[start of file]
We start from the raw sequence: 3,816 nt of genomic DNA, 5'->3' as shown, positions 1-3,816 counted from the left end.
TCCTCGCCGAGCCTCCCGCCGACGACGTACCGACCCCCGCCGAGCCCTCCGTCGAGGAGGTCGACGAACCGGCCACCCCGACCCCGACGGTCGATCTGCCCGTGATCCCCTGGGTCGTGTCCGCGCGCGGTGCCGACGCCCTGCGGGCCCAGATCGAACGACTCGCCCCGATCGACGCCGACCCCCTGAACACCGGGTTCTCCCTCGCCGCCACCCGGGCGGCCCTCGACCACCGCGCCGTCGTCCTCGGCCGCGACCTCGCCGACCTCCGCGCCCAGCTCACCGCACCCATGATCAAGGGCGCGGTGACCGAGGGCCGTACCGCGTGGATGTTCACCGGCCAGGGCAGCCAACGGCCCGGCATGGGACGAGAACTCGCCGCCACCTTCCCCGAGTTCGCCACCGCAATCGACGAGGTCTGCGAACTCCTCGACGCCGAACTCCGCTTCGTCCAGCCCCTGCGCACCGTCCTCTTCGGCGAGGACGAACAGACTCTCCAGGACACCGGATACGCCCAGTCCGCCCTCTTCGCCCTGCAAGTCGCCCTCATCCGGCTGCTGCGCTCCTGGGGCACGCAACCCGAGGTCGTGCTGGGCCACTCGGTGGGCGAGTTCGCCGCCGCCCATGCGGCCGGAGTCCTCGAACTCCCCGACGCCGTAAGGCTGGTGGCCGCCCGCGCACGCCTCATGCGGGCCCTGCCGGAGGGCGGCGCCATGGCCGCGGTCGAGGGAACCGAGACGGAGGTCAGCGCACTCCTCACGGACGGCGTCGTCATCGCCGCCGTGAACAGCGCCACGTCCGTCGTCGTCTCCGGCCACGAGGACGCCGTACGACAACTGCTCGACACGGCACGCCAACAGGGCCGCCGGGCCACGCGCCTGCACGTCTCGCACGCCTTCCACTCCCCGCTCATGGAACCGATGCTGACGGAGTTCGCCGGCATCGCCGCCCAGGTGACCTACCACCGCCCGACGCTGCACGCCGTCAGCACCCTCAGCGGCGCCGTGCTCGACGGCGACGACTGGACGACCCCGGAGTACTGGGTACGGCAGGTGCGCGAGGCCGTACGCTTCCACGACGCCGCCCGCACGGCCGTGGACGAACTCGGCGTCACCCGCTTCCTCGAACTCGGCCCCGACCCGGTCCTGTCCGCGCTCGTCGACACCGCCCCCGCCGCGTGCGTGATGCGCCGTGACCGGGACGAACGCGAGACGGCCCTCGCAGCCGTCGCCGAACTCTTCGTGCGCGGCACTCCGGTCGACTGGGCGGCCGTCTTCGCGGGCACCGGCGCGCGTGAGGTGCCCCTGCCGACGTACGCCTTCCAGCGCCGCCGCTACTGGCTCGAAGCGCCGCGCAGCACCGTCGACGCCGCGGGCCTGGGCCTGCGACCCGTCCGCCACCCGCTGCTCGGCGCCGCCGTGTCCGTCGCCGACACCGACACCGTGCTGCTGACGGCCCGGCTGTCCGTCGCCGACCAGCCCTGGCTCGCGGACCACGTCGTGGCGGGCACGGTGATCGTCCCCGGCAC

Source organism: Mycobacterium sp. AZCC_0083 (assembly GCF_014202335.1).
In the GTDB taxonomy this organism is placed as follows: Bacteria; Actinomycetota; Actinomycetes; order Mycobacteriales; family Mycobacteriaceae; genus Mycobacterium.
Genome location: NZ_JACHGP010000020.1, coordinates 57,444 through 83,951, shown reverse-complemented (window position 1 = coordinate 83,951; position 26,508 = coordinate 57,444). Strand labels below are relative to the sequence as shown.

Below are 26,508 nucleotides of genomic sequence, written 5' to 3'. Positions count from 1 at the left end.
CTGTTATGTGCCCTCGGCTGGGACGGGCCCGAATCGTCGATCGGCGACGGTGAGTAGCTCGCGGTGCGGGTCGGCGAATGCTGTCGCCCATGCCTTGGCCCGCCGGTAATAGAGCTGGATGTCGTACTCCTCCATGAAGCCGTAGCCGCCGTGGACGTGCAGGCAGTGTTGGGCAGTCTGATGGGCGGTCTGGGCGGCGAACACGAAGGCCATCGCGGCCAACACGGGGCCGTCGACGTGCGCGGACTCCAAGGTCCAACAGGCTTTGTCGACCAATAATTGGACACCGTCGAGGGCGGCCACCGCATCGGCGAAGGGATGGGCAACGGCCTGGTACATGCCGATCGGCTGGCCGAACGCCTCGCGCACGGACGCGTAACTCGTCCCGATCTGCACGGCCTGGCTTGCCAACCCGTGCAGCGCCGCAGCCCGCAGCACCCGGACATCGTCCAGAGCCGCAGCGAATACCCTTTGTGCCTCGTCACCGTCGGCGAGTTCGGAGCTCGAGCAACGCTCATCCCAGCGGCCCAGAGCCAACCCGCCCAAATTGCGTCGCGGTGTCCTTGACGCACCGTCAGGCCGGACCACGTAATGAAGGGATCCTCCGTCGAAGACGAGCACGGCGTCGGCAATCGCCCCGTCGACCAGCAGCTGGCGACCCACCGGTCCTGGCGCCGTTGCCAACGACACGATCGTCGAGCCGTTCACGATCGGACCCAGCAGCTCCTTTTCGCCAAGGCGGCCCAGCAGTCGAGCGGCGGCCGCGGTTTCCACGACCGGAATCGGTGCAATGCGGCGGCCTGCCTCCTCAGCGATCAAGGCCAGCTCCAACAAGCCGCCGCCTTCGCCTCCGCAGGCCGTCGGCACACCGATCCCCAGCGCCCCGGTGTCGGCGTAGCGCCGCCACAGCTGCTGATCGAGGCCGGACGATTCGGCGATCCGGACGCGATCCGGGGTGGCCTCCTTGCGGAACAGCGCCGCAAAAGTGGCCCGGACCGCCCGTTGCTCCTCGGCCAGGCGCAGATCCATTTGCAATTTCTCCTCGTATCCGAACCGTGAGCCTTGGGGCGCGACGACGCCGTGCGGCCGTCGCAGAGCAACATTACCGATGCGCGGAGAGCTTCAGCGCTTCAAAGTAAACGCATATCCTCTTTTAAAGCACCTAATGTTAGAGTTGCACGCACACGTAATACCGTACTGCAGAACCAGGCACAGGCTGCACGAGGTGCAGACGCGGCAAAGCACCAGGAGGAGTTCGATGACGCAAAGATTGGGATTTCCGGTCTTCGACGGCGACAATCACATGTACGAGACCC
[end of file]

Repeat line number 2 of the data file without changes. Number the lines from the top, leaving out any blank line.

TCCTCGCCGAGCCTCCCGCCGACGACGTACCGACCCCCGCCGAGCCCTCCGTCGAGGAGGTCGACGAACCGGCCACCCCGACCCCGACGGTCGATCTGCCCGTGATCCCCTGGGTCGTGTCCGCGCGCGGTGCCGACGCCCTGCGGGCCCAGATCGAACGACTCGCCCCGATCGACGCCGACCCCCTGAACACCGGGTTCTCCCTCGCCGCCACCCGGGCGGCCCTCGACCACCGCGCCGTCGTCCTCGGCCGCGACCTCGCCGACCTCCGCGCCCAGCTCACCGCACCCATGATCAAGGGCGCGGTGACCGAGGGCCGTACCGCGTGGATGTTCACCGGCCAGGGCAGCCAACGGCCCGGCATGGGACGAGAACTCGCCGCCACCTTCCCCGAGTTCGCCACCGCAATCGACGAGGTCTGCGAACTCCTCGACGCCGAACTCCGCTTCGTCCAGCCCCTGCGCACCGTCCTCTTCGGCGAGGACGAACAGACTCTCCAGGACACCGGATACGCCCAGTCCGCCCTCTTCGCCCTGCAAGTCGCCCTCATCCGGCTGCTGCGCTCCTGGGGCACGCAACCCGAGGTCGTGCTGGGCCACTCGGTGGGCGAGTTCGCCGCCGCCCATGCGGCCGGAGTCCTCGAACTCCCCGACGCCGTAAGGCTGGTGGCCGCCCGCGCACGCCTCATGCGGGCCCTGCCGGAGGGCGGCGCCATGGCCGCGGTCGAGGGAACCGAGACGGAGGTCAGCGCACTCCTCACGGACGGCGTCGTCATCGCCGCCGTGAACAGCGCCACGTCCGTCGTCGTCTCCGGCCACGAGGACGCCGTACGACAACTGCTCGACACGGCACGCCAACAGGGCCGCCGGGCCACGCGCCTGCACGTCTCGCACGCCTTCCACTCCCCGCTCATGGAACCGATGCTGACGGAGTTCGCCGGCATCGCCGCCCAGGTGACCTACCACCGCCCGACGCTGCACGCCGTCAGCACCCTCAGCGGCGCCGTGCTCGACGGCGACGACTGGACGACCCCGGAGTACTGGGTACGGCAGGTGCGCGAGGCCGTACGCTTCCACGACGCCGCCCGCACGGCCGTGGACGAACTCGGCGTCACCCGCTTCCTCGAACTCGGCCCCGACCCGGTCCTGTCCGCGCTCGTCGACACCGCCCCCGCCGCGTGCGTGATGCGCCGTGACCGGGACGAACGCGAGACGGCCCTCGCAGCCGTCGCCGAACTCTTCGTGCGCGGCACTCCGGTCGACTGGGCGGCCGTCTTCGCGGGCACCGGCGCGCGTGAGGTGCCCCTGCCGACGTACGCCTTCCAGCGCCGCCGCTACTGGCTCGAAGCGCCGCGCAGCACCGTCGACGCCGCGGGCCTGGGCCTGCGACCCGTCCGCCACCCGCTGCTCGGCGCCGCCGTGTCCGTCGCCGACACCGACACCGTGCTGCTGACGGCCCGGCTGTCCGTCGCCGACCAGCCCTGGCTCGCGGACCACGTCGTGGCGGGCACGGTGATCGTCCCCGGCAC